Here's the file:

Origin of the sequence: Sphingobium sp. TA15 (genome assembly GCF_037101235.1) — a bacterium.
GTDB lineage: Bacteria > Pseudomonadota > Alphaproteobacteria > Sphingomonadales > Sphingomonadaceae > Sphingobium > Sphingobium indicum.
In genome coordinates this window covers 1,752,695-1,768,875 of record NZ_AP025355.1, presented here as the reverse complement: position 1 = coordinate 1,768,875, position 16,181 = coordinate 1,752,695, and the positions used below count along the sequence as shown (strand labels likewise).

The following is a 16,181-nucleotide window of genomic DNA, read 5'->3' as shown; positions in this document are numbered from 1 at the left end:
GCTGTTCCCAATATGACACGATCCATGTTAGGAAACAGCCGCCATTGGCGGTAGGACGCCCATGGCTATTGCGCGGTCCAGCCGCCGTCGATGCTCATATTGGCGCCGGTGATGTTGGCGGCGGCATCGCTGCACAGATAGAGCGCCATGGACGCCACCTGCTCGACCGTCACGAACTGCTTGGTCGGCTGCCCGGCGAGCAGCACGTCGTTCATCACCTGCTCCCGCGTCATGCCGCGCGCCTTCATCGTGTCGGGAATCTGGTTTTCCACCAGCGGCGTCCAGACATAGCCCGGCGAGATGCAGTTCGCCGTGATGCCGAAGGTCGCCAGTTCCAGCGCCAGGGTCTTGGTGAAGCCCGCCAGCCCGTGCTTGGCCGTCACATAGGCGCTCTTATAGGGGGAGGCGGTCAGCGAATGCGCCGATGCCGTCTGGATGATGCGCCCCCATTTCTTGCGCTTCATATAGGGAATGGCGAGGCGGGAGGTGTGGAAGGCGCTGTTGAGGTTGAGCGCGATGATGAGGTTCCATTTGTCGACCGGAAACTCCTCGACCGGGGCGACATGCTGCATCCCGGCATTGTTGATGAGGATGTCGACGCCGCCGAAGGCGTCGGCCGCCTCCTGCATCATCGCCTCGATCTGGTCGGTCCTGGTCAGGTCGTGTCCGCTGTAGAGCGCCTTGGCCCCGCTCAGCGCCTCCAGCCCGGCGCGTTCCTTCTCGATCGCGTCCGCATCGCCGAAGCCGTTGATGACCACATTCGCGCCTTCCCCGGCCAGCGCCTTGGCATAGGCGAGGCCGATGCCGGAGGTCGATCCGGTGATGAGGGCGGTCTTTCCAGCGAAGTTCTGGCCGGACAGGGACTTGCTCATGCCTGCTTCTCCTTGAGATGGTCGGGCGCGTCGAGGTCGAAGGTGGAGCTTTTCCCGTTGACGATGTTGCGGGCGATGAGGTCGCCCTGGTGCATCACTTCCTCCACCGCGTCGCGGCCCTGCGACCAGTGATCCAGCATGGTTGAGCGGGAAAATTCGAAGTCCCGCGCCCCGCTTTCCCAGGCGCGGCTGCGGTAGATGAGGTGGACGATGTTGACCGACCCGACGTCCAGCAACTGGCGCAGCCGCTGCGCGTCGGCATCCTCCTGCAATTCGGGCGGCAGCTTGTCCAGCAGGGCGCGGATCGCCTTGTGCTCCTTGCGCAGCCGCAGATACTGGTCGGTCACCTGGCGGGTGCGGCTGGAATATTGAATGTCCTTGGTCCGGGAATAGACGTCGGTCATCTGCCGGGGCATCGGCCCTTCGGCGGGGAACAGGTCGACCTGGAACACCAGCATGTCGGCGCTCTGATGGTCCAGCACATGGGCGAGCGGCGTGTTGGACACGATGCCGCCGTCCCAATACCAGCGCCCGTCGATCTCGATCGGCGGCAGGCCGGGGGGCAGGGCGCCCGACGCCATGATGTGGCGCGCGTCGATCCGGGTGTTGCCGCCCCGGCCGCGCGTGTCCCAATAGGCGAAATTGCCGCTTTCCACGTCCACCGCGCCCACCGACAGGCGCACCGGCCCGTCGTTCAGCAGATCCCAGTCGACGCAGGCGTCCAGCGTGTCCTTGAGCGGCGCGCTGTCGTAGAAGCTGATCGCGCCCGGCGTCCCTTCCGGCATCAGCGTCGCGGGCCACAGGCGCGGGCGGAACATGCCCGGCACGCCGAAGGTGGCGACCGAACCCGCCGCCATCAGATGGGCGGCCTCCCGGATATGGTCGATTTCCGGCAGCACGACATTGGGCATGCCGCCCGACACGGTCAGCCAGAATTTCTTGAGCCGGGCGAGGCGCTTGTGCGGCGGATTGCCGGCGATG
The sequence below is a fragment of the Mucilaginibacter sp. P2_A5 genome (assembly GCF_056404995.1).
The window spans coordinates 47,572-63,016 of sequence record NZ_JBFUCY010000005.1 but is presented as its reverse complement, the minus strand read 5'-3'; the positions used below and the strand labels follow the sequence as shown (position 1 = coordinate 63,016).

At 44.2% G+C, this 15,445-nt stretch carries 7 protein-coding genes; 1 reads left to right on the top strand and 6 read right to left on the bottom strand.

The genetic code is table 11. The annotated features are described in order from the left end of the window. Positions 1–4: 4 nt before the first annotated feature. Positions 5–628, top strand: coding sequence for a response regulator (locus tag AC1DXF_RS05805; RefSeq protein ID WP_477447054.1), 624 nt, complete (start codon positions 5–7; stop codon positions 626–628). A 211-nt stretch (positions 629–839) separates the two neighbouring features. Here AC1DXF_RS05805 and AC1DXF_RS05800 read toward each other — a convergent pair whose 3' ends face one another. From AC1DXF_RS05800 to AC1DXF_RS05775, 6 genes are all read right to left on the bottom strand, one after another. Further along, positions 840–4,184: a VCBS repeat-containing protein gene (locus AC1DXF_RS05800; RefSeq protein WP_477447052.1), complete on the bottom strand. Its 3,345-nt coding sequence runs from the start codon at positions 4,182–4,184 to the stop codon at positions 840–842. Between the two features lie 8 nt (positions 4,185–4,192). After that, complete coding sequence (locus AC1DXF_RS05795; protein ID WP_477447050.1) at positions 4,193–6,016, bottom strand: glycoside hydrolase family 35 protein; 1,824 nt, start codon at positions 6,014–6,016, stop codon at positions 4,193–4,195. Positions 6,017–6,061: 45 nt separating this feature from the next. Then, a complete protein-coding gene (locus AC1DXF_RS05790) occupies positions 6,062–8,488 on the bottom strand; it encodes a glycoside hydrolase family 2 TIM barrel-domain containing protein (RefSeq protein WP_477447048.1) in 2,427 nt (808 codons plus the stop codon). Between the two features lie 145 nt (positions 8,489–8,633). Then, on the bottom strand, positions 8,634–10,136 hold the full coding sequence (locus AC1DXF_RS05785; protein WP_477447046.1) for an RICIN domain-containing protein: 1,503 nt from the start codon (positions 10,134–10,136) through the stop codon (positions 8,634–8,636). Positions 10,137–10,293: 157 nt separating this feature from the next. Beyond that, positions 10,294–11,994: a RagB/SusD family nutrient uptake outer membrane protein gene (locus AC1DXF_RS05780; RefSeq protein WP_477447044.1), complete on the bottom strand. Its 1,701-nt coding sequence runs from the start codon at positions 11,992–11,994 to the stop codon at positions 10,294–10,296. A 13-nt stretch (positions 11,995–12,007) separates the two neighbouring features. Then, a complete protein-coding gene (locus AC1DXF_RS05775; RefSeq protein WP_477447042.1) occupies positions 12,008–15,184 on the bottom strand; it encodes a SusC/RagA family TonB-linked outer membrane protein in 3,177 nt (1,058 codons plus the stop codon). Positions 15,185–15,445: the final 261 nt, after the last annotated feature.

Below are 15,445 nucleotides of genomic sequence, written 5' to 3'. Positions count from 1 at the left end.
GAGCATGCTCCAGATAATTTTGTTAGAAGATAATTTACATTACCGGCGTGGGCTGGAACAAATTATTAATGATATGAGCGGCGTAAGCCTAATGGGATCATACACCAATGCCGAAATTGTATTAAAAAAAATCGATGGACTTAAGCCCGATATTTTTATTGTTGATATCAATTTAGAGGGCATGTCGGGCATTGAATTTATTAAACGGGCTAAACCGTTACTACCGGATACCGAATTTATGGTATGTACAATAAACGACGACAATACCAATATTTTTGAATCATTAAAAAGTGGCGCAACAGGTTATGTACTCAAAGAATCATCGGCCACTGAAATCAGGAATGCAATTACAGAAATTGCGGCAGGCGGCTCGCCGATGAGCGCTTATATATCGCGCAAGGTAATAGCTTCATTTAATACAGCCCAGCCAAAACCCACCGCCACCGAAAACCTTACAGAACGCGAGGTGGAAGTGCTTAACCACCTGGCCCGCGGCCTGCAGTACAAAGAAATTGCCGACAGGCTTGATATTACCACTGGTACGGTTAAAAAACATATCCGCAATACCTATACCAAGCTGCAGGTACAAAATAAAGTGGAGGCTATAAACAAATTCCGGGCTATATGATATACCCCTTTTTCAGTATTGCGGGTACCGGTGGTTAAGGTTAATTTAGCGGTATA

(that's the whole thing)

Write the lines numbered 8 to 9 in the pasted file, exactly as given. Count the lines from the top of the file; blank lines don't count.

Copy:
At 44.2% G+C, this 15,445-nt stretch carries 7 protein-coding genes; 1 reads left to right on the top strand and 6 read right to left on the bottom strand.

The genetic code is table 11. The annotated features are described in order from the left end of the window. Positions 1–4: 4 nt before the first annotated feature. Positions 5–628, top strand: coding sequence for a response regulator (locus tag AC1DXF_RS05805; RefSeq protein ID WP_477447054.1), 624 nt, complete (start codon positions 5–7; stop codon positions 626–628). A 211-nt stretch (positions 629–839) separates the two neighbouring features. Here AC1DXF_RS05805 and AC1DXF_RS05800 read toward each other — a convergent pair whose 3' ends face one another. From AC1DXF_RS05800 to AC1DXF_RS05775, 6 genes are all read right to left on the bottom strand, one after another. Further along, positions 840–4,184: a VCBS repeat-containing protein gene (locus AC1DXF_RS05800; RefSeq protein WP_477447052.1), complete on the bottom strand. Its 3,345-nt coding sequence runs from the start codon at positions 4,182–4,184 to the stop codon at positions 840–842. Between the two features lie 8 nt (positions 4,185–4,192). After that, complete coding sequence (locus AC1DXF_RS05795; protein ID WP_477447050.1) at positions 4,193–6,016, bottom strand: glycoside hydrolase family 35 protein; 1,824 nt, start codon at positions 6,014–6,016, stop codon at positions 4,193–4,195. Positions 6,017–6,061: 45 nt separating this feature from the next. Then, a complete protein-coding gene (locus AC1DXF_RS05790) occupies positions 6,062–8,488 on the bottom strand; it encodes a glycoside hydrolase family 2 TIM barrel-domain containing protein (RefSeq protein WP_477447048.1) in 2,427 nt (808 codons plus the stop codon). Between the two features lie 145 nt (positions 8,489–8,633). Then, on the bottom strand, positions 8,634–10,136 hold the full coding sequence (locus AC1DXF_RS05785; protein WP_477447046.1) for an RICIN domain-containing protein: 1,503 nt from the start codon (positions 10,134–10,136) through the stop codon (positions 8,634–8,636). Positions 10,137–10,293: 157 nt separating this feature from the next. Beyond that, positions 10,294–11,994: a RagB/SusD family nutrient uptake outer membrane protein gene (locus AC1DXF_RS05780; RefSeq protein WP_477447044.1), complete on the bottom strand. Its 1,701-nt coding sequence runs from the start codon at positions 11,992–11,994 to the stop codon at positions 10,294–10,296. A 13-nt stretch (positions 11,995–12,007) separates the two neighbouring features. Then, a complete protein-coding gene (locus AC1DXF_RS05775; RefSeq protein WP_477447042.1) occupies positions 12,008–15,184 on the bottom strand; it encodes a SusC/RagA family TonB-linked outer membrane protein in 3,177 nt (1,058 codons plus the stop codon). Positions 15,185–15,445: the final 261 nt, after the last annotated feature.